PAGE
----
[ZDP] History Second review

Tom Deprez Tom Deprez" <tom.deprez@village.uunet.be
Sat, 22 May 1999 13:57:17 +0200

Second revision: ASP and PHP.!

 Ok, moving again on slick ice, i've added a part of PHP in the historie of
 the web... I don't know anything about it, so I guess it can be pretty
 rubbish. Hope someone on the list is familiar with it and can make
 corrections, additions to it...

 <SNIP>There is another problem with the scripts solution for a dynamic web.
 Each script may do the same thing (respond to  users, fetch data, and
 generate a web page) in a slightly different way. Each different way makes
 a new, different bug,  inconsistency or security hole possible. Although
 within limits it is nice that people can solve the same problems in
 different ways (as each way has its own advantages and disadvantages), if
 every script has to re-invent the wheel all over, it is far more work to
 write them and debug them, and to make them work together. It also becomes
 a problem  later, when they need to be maintained.

So, people tried to find other solutions to these common problems. One of
these approaches is the use
of a CGI wrapper,  with an appropriat scripting language. Based on embedding
special tags in the HTML file right away
which the CGI-wrapper in his turn parsed. The special tags are recognised
and depending on these tags,  commands can be excecuted at server side. For
instance, an embedded SQL query is used to query a database and the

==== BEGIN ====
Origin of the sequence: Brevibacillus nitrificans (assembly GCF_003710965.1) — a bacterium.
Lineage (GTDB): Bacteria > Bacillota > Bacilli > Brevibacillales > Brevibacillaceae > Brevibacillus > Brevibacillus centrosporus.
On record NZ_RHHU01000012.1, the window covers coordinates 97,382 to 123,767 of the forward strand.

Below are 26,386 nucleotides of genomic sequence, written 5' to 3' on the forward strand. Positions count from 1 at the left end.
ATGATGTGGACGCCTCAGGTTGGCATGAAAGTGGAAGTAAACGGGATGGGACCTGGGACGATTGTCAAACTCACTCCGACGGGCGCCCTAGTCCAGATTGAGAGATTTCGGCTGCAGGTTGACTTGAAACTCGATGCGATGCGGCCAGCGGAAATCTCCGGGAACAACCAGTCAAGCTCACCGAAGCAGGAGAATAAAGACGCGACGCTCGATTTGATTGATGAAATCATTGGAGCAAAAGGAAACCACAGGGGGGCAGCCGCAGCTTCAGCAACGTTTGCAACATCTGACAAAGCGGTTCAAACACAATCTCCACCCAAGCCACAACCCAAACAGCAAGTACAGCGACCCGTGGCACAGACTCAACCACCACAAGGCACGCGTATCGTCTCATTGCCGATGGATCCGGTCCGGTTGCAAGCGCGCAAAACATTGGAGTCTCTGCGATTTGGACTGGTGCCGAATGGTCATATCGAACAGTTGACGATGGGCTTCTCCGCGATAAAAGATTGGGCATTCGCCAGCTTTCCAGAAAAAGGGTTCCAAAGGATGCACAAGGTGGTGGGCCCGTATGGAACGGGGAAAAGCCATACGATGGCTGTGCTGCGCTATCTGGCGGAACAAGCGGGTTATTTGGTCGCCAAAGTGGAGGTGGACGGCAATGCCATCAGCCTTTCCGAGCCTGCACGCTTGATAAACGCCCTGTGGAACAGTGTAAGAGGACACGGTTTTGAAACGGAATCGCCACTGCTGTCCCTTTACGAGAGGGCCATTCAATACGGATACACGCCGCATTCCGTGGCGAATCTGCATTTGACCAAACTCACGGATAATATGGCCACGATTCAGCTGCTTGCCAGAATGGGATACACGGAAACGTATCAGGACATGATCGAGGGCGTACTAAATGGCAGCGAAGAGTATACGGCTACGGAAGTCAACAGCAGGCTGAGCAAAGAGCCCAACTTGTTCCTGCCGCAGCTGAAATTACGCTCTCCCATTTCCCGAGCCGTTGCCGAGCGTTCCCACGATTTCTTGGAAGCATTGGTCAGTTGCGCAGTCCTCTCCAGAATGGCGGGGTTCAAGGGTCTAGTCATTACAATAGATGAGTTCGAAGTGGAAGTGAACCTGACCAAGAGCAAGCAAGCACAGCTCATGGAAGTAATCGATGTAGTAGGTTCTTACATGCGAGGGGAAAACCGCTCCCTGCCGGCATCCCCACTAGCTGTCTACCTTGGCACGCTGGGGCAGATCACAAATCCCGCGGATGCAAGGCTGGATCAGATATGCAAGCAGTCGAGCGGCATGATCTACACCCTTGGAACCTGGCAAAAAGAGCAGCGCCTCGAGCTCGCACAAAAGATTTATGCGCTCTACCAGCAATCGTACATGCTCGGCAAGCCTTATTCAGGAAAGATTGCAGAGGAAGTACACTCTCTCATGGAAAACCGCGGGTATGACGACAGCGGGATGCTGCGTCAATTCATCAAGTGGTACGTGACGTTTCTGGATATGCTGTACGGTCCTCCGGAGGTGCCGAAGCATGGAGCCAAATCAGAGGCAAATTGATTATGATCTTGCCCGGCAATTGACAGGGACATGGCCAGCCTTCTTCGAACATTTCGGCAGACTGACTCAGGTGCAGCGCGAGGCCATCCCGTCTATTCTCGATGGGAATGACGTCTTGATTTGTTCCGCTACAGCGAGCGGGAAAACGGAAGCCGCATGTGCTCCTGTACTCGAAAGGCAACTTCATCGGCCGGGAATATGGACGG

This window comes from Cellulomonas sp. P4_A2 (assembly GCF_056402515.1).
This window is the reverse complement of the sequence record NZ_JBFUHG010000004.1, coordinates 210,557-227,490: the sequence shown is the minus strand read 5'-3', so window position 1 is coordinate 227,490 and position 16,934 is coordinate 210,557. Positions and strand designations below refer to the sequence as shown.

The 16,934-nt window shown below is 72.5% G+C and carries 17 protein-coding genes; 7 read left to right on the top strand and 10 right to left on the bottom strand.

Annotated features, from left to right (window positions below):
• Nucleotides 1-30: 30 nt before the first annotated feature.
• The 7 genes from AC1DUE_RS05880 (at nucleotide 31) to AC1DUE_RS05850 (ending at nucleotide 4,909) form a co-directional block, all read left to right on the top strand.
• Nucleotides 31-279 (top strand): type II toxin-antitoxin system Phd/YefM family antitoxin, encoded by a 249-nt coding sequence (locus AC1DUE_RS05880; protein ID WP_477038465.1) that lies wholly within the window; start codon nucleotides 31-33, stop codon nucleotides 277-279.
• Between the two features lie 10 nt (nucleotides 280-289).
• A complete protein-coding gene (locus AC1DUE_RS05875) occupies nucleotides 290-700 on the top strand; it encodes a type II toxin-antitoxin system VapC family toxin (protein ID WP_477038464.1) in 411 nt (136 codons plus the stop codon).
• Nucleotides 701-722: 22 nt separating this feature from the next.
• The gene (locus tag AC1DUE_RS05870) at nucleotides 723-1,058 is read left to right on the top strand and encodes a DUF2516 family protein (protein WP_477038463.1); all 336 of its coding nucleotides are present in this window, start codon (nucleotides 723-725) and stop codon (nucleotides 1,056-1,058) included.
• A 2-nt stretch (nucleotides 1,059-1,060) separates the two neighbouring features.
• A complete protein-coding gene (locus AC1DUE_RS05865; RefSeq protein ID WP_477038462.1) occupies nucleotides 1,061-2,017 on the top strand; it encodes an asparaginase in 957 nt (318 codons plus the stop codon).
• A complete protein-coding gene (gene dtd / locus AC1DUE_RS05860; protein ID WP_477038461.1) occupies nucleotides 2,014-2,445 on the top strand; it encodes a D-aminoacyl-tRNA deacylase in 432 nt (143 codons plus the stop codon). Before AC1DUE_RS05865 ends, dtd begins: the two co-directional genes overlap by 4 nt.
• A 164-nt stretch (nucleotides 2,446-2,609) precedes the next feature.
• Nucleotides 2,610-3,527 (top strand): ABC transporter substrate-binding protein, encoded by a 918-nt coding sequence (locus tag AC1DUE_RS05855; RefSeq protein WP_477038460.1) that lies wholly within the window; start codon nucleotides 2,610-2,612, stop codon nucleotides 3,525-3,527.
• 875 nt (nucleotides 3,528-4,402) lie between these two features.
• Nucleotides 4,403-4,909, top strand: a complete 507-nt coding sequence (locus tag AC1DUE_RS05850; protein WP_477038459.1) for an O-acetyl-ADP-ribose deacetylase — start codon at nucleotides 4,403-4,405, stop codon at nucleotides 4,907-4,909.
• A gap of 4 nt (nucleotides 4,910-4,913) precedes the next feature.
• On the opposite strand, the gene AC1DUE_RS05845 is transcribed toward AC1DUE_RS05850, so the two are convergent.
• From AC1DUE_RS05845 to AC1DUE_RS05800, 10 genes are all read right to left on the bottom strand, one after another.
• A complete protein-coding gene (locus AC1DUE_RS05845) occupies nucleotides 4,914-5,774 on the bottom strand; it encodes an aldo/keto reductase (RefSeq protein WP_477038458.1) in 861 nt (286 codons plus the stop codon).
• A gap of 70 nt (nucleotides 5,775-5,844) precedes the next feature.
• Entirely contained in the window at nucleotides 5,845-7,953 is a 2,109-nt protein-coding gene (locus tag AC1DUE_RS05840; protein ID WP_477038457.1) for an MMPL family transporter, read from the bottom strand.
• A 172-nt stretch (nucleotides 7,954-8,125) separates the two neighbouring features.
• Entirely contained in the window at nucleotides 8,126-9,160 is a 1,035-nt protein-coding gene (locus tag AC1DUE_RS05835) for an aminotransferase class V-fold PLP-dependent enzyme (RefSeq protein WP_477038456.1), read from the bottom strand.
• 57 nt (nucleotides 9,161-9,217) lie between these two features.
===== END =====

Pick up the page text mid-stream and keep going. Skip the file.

results or embedded in the result HTML file sended back to the user. Such
utilities are called HTML-embedded scripting languages. This approach
results in the use of mostly one CGI script which is used to parse the
incomming HTML file. And because it was only one CGI script, it can be
integrated in the web sever itself, eliminating the need to start up a
seperate CGI program to generate a web page. However,  HTML, SQL queries,
the scripting language, etc all reside in the HTML file, reducing its
readability. It not only reduces the readability but it makes it also very
hard for different programmers working on the web site. Getting connection
to several databases, etc are still a relative difficult
task. And although we don't need several CGI-scripts, there are still pretty
much HTML-files to manage, which all can have haevy scripting-languages
inside them. An example of such a scripting language is PHP, written by
Rasmus Lerdorf, and it is pretty popular.

Another of these approaches is using a web server with build in objects and
a scripting language. This totally removes the use of a CGI-script but on
the other hand, you're depended on the web server itself. Other web servers
don't understand the scripting language in the HTLM file. Like the previous
approach, HTML and scripting language are mixed which each other. As example
you can look at the .ASP files of the IIS Server.

So, although these approaches reduce some of the problems, they are still
not perfect.

There is a trend in the development of the web. At first, web sites mainly
published static pages. This can be  compared to what magazines do. But
we're dealing with the Internet here, not magazines. Interactivity and
communication are the main things that make the net so powerful and
appealing. After all, computers can do more  than glossy paper! Computers
run *applications*, not magazines. So it is natural that people expect that
web sites to  be more like applications. A dynamic web sites behaves like
an application; both on the end user side (where users interact with the
site), and on the side of the people who provide the contents for the site
-- and with the Internet often there's an overlap between these two parties.


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